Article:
I am currently reading a book by Gil Rendle called Quietly Courageous which is making an impression on my thinking as we go through this anxious time. He speaks of the wilderness time that Jesus goes through to determine what God is calling him to be and to do. When Jesus returns from the wilderness, he proceeds, not like John the Baptist, not like Judas Maccabees, not like other Messiah figures of Israel’s history, but quietly developing disciples and communities that are built on loving relationships.
Jesus’ core message was that God loved them, God forgives them, God accepts them, even in the midst of their infirmities. Jesus showed this by loving, forgiving, healing and accepting—especially the ones that other communities found unacceptable. The communities that were established on the concept that “Doing unto others as you would have them do to you,” is significantly different than the popular concept of “Do what you want as long as you don’t stop others from doing the same.”
In Luke’s Gospel, Jesus is teaching about how this “Godly Community” will act toward one another:
If you love those who love you, what credit is that to you? For even sinners love those who love them.
If you do good to those who do good to you, what credit is that to you? For even sinners do the same.
If you lend to those from whom you hope to receive, what credit is that to you? Even sinners lend to sinners, to receive as much again.
But love your enemies, do good, and lend, expecting nothing in return. Your reward will be great, and you will be children of the Most High; for he is kind to the ungrateful and the wicked. Be merciful, just as your Father is merciful.
He also told them a parable:
Can a blind person guide a blind person? Will not both fall into a pit? A disciple is not above the teacher, but everyone who is fully qualified will be like the teacher.
(Luke 6: 32—36, 39—40)
How can we be “Quietly Courageous” as we seek to live in community during this time? Might I suggest one small way… can we begin calling it “Physical Separation” instead of “Social Separation?” We are created to be social. We just have to find new ways to continue loving, giving, healing, forgiving as we do our best to remain physically separated for the needed time.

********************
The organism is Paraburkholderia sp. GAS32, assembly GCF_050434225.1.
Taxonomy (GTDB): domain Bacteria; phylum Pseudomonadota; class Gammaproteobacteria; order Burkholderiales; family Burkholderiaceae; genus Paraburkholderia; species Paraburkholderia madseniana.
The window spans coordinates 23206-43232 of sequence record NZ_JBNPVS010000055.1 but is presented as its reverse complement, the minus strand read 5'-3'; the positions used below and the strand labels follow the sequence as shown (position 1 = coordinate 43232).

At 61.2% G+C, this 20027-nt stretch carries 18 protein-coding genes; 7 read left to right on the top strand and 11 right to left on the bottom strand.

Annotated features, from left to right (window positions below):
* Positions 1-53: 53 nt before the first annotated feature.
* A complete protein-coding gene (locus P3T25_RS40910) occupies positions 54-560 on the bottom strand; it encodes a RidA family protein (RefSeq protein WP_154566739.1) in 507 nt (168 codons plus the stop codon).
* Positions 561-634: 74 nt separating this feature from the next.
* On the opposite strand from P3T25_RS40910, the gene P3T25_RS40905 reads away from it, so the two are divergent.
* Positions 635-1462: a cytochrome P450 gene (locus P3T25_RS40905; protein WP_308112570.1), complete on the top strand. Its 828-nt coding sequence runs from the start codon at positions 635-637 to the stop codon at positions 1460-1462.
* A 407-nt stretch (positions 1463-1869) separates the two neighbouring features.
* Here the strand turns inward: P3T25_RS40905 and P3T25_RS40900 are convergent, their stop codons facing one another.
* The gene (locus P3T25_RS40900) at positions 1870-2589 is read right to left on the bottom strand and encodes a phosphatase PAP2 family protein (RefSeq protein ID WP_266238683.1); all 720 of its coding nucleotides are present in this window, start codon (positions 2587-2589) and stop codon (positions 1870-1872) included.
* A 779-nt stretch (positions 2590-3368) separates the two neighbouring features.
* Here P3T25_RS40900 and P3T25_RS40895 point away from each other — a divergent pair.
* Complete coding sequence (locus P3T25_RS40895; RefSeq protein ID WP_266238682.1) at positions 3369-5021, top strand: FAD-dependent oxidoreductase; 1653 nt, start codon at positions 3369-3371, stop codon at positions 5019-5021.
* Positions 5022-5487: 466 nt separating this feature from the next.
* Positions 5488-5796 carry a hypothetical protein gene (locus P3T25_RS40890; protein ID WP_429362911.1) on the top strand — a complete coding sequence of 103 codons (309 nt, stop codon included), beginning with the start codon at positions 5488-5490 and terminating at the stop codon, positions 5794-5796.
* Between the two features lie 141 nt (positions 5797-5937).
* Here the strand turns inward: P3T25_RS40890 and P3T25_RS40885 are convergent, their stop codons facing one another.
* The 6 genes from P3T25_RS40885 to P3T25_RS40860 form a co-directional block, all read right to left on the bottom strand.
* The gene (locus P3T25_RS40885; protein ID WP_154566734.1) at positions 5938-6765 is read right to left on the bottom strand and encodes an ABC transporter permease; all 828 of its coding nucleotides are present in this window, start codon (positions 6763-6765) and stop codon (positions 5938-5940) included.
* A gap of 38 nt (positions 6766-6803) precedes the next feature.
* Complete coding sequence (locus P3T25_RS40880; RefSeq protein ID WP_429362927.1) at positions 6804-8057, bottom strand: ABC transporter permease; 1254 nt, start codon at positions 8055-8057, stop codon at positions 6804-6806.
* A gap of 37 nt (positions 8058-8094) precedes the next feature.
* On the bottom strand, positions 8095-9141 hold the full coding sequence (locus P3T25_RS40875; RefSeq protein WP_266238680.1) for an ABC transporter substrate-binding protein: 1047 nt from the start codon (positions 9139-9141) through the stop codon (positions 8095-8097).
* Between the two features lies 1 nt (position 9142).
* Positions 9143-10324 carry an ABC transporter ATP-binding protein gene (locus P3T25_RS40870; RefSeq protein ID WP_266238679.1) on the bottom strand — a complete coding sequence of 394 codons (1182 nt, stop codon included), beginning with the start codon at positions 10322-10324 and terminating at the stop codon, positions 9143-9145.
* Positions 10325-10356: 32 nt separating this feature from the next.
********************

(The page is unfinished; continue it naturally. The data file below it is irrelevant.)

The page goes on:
Jesus’ teachings were meant for his time and his community, but we can learn and benefit from his words of wisdom—especially during this coronavirus lock down. The season of Lent was created from the examples in Jewish history when the people found themselves in the wilderness. The wilderness is a place where we may not go voluntarily. And when we find ourselves there, we do not know how long it will last or in what ways we will be changed because of it. While in the wilderness, two questions are needed answering: 1) How will we now be with God? 2) How will we now be with one another?
The first example was Noah and the story of the flood. When nature forces us from our homes and communities, God will be with us as we rebuild. The covenant God makes with us is realized.
The second was the Exodus, and the responses are found in the Ten Commandments and in the organization of the 12 tribes.
The third was the Babylonian conquest, destruction of the Temple, and exile of the community. The responses are found in the Levitical Code, the rebuilding of the temple, and synagogue communities which held the people together in remote areas.
In the New Testament, the fourth example is Jesus’ wilderness experience. And the community’s response to Jesus was to form communities we have called the church, which opened the message of Jesus and God’s grace to those outside of Judaism. A very courageous endeavor indeed!
Maybe this pandemic is our generation’s “wilderness” and we are asked to answer the questions: How will we now be with God? How will we now be with one another?
Maybe this is our time to be quietly courageous.
I end with a prayer from William Sloane Coffin of Riverside Church, which was written during the sixties when our country was torn. It was introduced to me by one of my pastoral mentors and I believe it is needed today:
O God, whose mercy is ever faithful and ever sure, who is our refuge and our strength in time of trouble, visit us we plead, for we are a people in trouble.
We need a hope that is made wise by experience and is undaunted by disappointment.
We need an openness about the future that shows us new ways to look at new things, but does not unnerve us.
As a people, we need to remember that our influence is greatest when our power seemed to be weak.
Most of all, we need to turn to you, O God, and our crucified Lord, for only his humility and his strength can heal and free us.
O God, be our sole strength in this time of trouble.
In the midst of anxiety, grant us the grace to count our blessings: especially health, food, sleep, one another, a spring that is bursting out all over,
a nation which despite all, has so much to offer so many.
Help us, O God, to see our failures as lessons to learn and to grow, our losses of finances as a way to find renewable resources,
our mental anguish as a sign to stop and observe Sabbath rest, and our close encounter with death as a means to appreciate and celebrate life.
Send us forth into a new week with a curious mind, and a free and joyful spirit looking for all the ways the Holy Spirit is showing your glory among us. Amen.
-The Rev. Barry Foster is pastor of Unity Moravian Church, Lewisville, NC.